Most people steam their broccoli but yesterday I found a fantastic recipe for oven roasted broccoli at The Gingered Whisk. She has some incredibly delicious recipes! Last night I thought I’d put her recipe to the test right after pinning this bad boy on Pinterest.  This recipe was originally from The Amateur Gourmet who adapted it from the wonderful Ina Garten.

20130604_182133Get out the delicious broccoli…

20130604_182504Chop into florets to arrange on a foil lined baking sheet

20130604_182855Aren’t they so cute and delicious looking?!

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Pull out your seasonings…I didn’t have any kosher salt so ended up using some sea salt; I also pulled out the garlic powder to supplement with the minced garlic I ended up using

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Bake for 20-25 minutes at 425

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Add your lemon juice and Parmesan cheese…I had some leftover Sargento in the fridge

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YUUUUMMMMMM!!!!

Roasted Broccoli Recipe

Ingredients
4-5 pounds of broccoli
5 Tbsp Olive Oil
1 1/2 tsp kosher salt
1/2 tsp ground pepper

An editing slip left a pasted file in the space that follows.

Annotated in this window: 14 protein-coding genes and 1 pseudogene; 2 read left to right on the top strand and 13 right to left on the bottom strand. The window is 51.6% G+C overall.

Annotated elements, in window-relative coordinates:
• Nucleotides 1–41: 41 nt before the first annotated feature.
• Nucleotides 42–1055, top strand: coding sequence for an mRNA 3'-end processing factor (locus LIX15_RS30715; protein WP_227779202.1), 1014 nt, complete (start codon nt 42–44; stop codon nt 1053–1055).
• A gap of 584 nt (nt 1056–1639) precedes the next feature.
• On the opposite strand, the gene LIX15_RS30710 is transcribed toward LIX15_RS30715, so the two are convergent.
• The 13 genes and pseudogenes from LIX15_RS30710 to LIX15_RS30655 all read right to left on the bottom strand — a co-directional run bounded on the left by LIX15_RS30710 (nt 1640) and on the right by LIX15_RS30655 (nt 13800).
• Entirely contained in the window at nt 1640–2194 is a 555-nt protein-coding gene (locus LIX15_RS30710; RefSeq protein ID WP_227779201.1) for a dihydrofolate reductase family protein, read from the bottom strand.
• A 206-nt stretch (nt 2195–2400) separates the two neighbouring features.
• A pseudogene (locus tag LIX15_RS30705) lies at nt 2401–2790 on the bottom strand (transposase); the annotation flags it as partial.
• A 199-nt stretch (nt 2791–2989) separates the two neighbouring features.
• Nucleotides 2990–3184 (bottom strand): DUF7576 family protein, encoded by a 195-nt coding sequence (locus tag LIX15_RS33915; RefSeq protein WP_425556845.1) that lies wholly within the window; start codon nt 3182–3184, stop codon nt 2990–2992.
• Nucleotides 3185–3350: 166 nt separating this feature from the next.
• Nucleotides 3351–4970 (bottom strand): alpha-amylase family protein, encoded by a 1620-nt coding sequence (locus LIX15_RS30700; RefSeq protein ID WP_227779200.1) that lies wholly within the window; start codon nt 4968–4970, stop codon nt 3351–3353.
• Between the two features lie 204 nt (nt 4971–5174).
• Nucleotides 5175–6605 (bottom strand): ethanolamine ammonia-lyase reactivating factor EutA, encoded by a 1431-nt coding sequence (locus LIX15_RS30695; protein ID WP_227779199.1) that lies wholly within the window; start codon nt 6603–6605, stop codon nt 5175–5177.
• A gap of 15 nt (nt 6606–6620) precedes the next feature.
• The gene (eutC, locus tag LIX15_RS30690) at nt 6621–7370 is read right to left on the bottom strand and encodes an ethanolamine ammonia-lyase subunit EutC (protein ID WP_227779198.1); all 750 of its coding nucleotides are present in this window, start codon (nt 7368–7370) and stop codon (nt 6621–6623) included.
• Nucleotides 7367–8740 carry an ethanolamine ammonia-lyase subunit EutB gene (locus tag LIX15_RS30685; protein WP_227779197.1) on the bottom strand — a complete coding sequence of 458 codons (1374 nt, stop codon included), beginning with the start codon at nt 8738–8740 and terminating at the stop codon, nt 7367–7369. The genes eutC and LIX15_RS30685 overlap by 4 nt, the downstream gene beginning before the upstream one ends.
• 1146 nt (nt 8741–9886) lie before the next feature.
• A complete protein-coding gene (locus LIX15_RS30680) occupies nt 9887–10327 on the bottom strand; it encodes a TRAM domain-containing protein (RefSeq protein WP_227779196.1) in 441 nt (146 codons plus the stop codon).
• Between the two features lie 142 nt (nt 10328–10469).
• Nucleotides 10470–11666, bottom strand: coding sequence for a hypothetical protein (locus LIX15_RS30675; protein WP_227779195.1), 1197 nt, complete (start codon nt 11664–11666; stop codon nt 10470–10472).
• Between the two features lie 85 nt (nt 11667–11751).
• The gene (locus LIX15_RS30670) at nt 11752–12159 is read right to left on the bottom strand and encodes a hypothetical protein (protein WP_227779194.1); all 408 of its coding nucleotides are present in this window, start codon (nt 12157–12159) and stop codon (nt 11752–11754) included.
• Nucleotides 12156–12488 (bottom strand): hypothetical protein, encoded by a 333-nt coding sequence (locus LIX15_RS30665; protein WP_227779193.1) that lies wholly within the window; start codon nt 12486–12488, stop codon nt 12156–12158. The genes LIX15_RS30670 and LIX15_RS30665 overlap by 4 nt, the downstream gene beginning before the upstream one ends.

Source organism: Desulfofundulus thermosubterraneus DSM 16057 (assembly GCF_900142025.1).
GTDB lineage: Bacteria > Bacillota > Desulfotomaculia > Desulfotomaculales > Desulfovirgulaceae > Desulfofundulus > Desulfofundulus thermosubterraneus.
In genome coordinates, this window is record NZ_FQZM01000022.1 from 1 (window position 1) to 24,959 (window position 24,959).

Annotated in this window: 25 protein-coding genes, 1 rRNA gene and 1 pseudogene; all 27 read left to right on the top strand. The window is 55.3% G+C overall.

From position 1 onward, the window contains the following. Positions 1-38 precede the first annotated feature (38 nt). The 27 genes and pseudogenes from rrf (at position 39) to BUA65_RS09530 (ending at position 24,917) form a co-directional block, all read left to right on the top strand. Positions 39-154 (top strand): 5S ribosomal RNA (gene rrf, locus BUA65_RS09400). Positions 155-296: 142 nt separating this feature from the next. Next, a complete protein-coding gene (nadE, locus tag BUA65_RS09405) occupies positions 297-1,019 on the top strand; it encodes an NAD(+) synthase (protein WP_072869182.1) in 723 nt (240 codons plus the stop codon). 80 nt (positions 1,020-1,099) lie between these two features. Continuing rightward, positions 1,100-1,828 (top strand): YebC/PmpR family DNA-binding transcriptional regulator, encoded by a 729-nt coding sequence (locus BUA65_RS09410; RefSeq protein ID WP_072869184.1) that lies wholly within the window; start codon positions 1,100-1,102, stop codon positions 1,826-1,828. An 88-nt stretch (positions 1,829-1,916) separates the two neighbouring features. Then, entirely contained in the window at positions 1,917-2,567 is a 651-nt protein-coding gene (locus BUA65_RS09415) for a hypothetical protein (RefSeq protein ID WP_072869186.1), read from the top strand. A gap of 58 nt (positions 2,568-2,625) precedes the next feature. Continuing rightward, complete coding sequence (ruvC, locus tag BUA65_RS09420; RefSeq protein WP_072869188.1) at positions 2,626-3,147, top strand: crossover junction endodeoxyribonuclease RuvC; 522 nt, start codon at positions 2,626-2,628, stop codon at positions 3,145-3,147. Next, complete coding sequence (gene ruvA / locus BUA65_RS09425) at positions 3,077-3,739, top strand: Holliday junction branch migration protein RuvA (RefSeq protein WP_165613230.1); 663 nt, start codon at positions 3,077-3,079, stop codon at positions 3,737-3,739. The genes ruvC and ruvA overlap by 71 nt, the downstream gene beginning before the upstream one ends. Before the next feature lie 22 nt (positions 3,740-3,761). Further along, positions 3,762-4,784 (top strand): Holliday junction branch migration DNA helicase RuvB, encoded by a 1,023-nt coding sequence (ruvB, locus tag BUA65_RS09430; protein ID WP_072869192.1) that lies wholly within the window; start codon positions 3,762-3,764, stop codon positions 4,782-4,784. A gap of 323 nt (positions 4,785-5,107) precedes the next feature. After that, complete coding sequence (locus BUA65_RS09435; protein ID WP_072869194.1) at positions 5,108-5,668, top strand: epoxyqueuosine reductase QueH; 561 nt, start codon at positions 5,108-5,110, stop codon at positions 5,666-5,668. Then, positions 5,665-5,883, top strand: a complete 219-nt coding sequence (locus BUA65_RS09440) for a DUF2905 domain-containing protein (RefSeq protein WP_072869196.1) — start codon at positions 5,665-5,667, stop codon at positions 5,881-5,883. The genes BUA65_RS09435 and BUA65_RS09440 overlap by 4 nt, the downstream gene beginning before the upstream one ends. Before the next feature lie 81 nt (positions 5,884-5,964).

4 garlic cloves, sliced
1.5 Tbsp Olive Oil
1/3 cup parmesan cheese
zest and juice from 1 lemon

Directions
Preheat your oven to 425
Take 2 large bunches of broccoli and cut it into florets.
Wash them and dry them super thoroughly.
Put some tin foil on a lined cookie sheet.
Place your broccoli on the cookie sheet and drizzle a bit of olive oil on top, sprinkle with kosher salt and some black pepper to taste.
Slice 4 heads of garlic and place these on the cookie sheet, too.
Now toss it all together.
Roast in the oven for 20-25 minutes, until the broccoli is crisp tender and getting a bit brown on the tips.
Remove the pan from the oven and zest a lemon over the broccoli, followed by a squeeze of lemon juice.
Drizzle a little more olive oil on top, sprinkle on some parmesan cheese and toss.
Enjoy!

I’m not sure if I’ll ever be able to eat broccoli any other way. The lemon juice and zest really enhance the flavor of this dish. My husband and I paired the broccoli with some roasted chicken. If you try this recipe, please tell what you think! 🙂